Apr 28, 2024 - Politics & Policy

Scoop: Gov. Doug Burgum moves up Trump's VP ladder

Former US President Donald Trump, left, listens as Doug Burgum, governor of North Dakota, speaks during a Nevada Republican caucus night watch party

Former President Trump listens as North Dakota Gov. Doug Burgum, speaks during a Nevada Republican caucus night watch party in February. Photo: Ian Maule/Bloomberg

North Dakota Gov. Doug Burgum is quickly moving up former President Trump's list of possible vice presidential picks because Trump's team believes he would be a safe choice who could attract moderate voters, four people familiar with the situation tell Axios.

Why it matters: Burgum is on a long list of VP contenders, but Trump's rising interest in the North Dakota governor has been clear in recent weeks — and reveals his latest thinking about how he thinks his running mate could help him with undecided voters.

Driving the news: Trump and his wife, Melania, hosted Burgum and his wife, Kathryn, at Mar-a-Lago for Easter Brunch, two people familiar with the matter told Axios.

  • In recent weeks, the sources said, Trump frequently has brought up Burgum's name in discussions with allies.
  • Spokespeople for Trump and Burgum declined to comment.

The intrigue: Two sources familiar with the Trump's thinking said he likes Burgum's measured demeanor and his gubernatorial experience — and sees Burgum as reliable and low-drama.

  • Those are similar to the traits Trump cited in 2016, when he tapped Mike Pence to be his running mate. At the time, Pence was Indiana's governor.
  • Pence's cautious manner often contrasted sharply with Trump's style.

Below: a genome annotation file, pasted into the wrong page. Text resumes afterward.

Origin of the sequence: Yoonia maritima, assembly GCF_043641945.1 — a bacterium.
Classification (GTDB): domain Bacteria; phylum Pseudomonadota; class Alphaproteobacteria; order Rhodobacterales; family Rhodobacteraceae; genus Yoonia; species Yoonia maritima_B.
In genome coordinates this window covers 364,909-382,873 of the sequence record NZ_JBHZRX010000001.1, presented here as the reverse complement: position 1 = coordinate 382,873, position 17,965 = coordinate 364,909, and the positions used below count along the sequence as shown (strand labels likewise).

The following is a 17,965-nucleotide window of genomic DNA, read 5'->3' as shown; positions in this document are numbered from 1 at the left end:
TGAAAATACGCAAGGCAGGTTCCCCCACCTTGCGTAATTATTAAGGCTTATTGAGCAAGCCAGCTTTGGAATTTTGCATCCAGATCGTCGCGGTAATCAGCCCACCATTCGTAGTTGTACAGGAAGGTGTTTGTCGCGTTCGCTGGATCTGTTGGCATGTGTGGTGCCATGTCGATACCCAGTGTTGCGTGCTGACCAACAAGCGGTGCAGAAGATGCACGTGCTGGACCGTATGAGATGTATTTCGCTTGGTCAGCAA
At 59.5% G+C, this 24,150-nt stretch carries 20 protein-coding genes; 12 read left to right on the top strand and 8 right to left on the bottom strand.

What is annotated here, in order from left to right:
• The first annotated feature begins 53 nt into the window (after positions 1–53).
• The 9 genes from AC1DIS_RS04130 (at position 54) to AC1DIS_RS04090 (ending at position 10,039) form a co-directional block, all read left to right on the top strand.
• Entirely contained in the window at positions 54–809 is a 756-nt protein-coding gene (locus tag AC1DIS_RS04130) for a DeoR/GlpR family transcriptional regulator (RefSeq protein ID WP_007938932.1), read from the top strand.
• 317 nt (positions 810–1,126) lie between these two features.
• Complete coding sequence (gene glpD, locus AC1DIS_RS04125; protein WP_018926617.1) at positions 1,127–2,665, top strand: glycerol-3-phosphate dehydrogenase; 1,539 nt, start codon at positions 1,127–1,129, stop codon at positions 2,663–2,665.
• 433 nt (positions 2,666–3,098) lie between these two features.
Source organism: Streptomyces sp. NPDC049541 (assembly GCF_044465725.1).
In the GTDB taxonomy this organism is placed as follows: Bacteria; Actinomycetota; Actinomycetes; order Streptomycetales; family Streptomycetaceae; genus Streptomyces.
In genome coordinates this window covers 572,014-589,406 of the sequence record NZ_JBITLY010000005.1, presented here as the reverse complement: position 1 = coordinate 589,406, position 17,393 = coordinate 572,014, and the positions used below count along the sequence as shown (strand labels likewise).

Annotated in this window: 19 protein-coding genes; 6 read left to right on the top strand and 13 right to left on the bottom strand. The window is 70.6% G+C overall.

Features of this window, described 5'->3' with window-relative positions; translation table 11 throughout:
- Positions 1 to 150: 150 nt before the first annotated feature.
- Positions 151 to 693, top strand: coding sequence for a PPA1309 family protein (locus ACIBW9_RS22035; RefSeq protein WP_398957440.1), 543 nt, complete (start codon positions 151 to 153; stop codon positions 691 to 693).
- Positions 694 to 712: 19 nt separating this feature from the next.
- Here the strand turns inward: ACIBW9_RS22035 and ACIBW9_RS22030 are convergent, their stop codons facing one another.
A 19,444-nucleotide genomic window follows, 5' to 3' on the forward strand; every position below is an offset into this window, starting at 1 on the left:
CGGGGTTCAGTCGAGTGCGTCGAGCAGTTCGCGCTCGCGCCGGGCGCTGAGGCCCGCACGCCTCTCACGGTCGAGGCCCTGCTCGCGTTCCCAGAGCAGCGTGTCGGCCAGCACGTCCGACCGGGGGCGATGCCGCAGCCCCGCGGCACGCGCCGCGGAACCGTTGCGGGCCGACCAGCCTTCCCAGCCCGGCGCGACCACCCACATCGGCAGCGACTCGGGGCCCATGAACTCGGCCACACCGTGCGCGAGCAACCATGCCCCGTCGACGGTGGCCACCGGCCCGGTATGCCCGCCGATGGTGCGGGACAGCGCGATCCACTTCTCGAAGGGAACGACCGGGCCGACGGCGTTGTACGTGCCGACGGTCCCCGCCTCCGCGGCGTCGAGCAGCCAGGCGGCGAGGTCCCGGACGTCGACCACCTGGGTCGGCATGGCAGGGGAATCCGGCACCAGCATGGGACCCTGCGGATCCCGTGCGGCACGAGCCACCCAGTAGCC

• Their relationship famously soured when Pence resisted Trump's call for the vice president to reject electoral ballots from several states Democrat Joe Biden had won in the 2020 election.

Zoom in: Burgum, 67, in his second term in deeply red North Dakota, is staunchly conservative businessman and is widely viewed as acceptable to establishment Republicans — a safe choice to put on the ticket.

  • He ran his long-shot presidential campaign on a platform of business acumen, energy, national security, and fiscal responsibility, and quickly endorsed Trump after dropping out.
  • Burgum aligns with Trump on many issues, including abortion. In an interview with NPR last fall, Burgum said abortion regulation should be left to the states — a stance that critics say is leading to dramatic differences in women's access to health care.
  • They share one personal touch point, which the sources said occasionally comes up in conversation between Trump and Burgum: Kathryn Burgum is recovering from alcoholism, an addiction that Trump's late brother Fred Trump Jr. also struggled with.

The big picture: Burgum quietly has been campaigning for Trump and making appearances on conservative and mainstream TV networks.

  • He most recently was in New Hampshire — where Nikki Haley received 43% of the vote in the GOP primary. Burgum went there at the Trump campaign's request, and visited the campaign's state headquarters among other stops.
  • Burgum also was a keynote speaker at a Virginia GOP Dinner in April, and was in Nevada ahead of the state's February caucus, urging Trump supporters to turn out to vote.

Between the lines: Shortly after Burgum dropped out of the race for president in December, Trump hinted that he planned to tap Burgum for a significant role in his administration if he were to win the election.

  • Trump noted that Burgum had been an early and vocal supporter of Trump's campaigns in 2016 and 2020.
  • Burgum first endorsed Trump in May 2016, noting their outsider status and business backgrounds.

Early in this campaign Trump blasted most other Republicans who were challenging him, held his fire when it came to Burgum, who was barely registering in GOP polls — and reluctant to criticize Trump.

  • "He was outstanding, but the traction is never easy, right?" Trump said after Burgum endorsed him ahead of the Iowa caucuses in January. "This guy is the most solid guy. There's no controversy whatsoever," 
  • "He's one of the best governors in our country," Trump said then. "And I hope that I'm going to be able to call on him to be a piece of the administration, a very important piece of the administration."

What's next: Trump will be hosting a major donor retreat to be attended by many of the top VP contenders, including Burgum, Politico first reported.

Go deeper